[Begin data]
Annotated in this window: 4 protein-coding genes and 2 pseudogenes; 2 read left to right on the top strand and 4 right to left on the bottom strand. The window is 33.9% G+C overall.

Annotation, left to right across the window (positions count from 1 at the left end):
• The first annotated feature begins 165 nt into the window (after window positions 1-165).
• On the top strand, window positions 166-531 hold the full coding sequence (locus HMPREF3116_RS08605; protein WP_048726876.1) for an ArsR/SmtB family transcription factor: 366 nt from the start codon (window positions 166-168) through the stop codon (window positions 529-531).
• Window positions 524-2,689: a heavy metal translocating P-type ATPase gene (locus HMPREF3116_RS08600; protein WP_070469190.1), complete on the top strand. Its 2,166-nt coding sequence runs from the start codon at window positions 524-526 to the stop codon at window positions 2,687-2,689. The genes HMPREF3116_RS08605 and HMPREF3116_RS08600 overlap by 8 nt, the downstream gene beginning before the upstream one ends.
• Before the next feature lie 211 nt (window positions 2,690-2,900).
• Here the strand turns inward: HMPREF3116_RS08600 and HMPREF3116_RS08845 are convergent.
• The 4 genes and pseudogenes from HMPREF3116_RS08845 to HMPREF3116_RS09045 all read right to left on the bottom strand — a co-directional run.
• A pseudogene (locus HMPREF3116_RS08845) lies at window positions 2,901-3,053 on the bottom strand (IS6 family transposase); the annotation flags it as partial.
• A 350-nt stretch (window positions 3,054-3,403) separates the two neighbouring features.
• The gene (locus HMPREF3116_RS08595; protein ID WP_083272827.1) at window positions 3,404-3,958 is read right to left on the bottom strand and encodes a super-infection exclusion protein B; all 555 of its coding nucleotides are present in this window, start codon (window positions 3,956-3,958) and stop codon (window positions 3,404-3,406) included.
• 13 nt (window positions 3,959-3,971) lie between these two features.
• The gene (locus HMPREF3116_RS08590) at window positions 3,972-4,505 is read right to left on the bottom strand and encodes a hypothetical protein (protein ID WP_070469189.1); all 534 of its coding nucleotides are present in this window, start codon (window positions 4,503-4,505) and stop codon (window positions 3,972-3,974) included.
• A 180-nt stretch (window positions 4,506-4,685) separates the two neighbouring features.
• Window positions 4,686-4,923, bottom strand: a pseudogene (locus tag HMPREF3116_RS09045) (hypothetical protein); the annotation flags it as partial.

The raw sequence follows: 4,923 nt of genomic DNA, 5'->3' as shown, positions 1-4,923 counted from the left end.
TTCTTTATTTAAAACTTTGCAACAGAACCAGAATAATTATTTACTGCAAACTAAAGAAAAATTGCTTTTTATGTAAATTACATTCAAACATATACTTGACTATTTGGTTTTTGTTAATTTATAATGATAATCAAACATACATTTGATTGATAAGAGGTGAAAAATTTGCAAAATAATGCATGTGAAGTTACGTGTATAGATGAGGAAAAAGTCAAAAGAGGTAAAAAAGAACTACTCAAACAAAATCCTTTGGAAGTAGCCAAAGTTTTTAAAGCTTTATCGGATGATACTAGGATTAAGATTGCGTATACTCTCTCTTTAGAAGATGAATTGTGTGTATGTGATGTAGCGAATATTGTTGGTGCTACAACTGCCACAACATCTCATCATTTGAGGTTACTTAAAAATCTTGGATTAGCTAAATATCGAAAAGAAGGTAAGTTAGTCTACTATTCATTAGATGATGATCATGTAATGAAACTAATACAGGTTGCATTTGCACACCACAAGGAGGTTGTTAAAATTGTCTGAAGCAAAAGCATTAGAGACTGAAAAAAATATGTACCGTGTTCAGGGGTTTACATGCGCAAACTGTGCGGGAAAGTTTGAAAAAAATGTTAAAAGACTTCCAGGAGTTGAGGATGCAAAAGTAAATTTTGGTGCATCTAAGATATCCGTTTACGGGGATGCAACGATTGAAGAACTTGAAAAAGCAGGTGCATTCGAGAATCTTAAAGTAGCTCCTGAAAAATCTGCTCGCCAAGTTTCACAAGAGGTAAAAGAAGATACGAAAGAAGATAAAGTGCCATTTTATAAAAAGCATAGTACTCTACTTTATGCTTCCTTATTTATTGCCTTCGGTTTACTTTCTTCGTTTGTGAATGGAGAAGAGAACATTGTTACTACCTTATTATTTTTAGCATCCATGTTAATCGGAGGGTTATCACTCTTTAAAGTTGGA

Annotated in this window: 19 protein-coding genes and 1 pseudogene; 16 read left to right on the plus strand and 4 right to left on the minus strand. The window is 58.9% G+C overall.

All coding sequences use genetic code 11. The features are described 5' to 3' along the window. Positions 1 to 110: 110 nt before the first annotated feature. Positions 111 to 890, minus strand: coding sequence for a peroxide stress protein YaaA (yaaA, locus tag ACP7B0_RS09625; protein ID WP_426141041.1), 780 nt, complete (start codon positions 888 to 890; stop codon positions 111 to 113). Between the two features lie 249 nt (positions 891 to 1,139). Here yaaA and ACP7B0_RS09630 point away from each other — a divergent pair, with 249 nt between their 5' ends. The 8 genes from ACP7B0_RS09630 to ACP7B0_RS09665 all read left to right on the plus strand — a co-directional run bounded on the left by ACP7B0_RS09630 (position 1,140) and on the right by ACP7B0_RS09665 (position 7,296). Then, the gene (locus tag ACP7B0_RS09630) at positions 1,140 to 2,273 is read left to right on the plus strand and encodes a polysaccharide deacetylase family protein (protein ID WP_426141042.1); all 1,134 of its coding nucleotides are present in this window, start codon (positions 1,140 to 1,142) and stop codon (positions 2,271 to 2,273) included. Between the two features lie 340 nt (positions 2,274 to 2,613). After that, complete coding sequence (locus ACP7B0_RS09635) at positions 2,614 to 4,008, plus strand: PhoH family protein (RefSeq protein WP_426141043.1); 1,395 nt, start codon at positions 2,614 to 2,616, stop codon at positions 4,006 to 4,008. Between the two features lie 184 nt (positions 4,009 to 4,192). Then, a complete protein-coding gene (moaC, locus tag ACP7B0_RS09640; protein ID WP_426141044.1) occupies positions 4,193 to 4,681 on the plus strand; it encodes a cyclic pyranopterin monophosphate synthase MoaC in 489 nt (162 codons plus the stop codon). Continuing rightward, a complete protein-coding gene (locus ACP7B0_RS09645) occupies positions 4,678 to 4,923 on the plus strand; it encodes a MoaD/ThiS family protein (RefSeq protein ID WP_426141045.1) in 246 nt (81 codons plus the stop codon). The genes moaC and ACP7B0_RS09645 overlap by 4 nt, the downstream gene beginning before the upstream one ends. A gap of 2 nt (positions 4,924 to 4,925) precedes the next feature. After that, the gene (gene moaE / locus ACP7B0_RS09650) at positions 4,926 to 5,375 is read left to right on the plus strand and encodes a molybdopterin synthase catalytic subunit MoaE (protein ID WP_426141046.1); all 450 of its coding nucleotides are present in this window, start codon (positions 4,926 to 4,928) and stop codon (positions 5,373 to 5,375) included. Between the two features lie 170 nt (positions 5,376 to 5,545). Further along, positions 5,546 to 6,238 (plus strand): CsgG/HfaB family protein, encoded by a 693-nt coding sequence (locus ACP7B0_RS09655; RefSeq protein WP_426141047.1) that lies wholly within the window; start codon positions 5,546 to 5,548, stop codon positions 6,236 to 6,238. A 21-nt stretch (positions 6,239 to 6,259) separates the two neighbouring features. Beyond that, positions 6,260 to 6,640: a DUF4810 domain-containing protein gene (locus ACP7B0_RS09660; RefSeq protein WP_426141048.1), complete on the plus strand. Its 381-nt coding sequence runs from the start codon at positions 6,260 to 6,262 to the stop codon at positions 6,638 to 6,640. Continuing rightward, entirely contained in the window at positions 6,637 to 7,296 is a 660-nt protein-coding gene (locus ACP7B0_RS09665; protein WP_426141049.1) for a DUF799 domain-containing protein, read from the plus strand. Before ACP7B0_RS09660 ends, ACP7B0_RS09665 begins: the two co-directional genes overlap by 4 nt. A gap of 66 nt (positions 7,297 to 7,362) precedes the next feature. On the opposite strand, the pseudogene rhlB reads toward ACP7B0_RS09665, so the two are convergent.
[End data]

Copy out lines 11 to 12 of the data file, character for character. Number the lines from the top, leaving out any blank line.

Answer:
• The gene (locus HMPREF3116_RS08595; protein ID WP_083272827.1) at window positions 3,404-3,958 is read right to left on the bottom strand and encodes a super-infection exclusion protein B; all 555 of its coding nucleotides are present in this window, start codon (window positions 3,956-3,958) and stop codon (window positions 3,404-3,406) included.
• 13 nt (window positions 3,959-3,971) lie between these two features.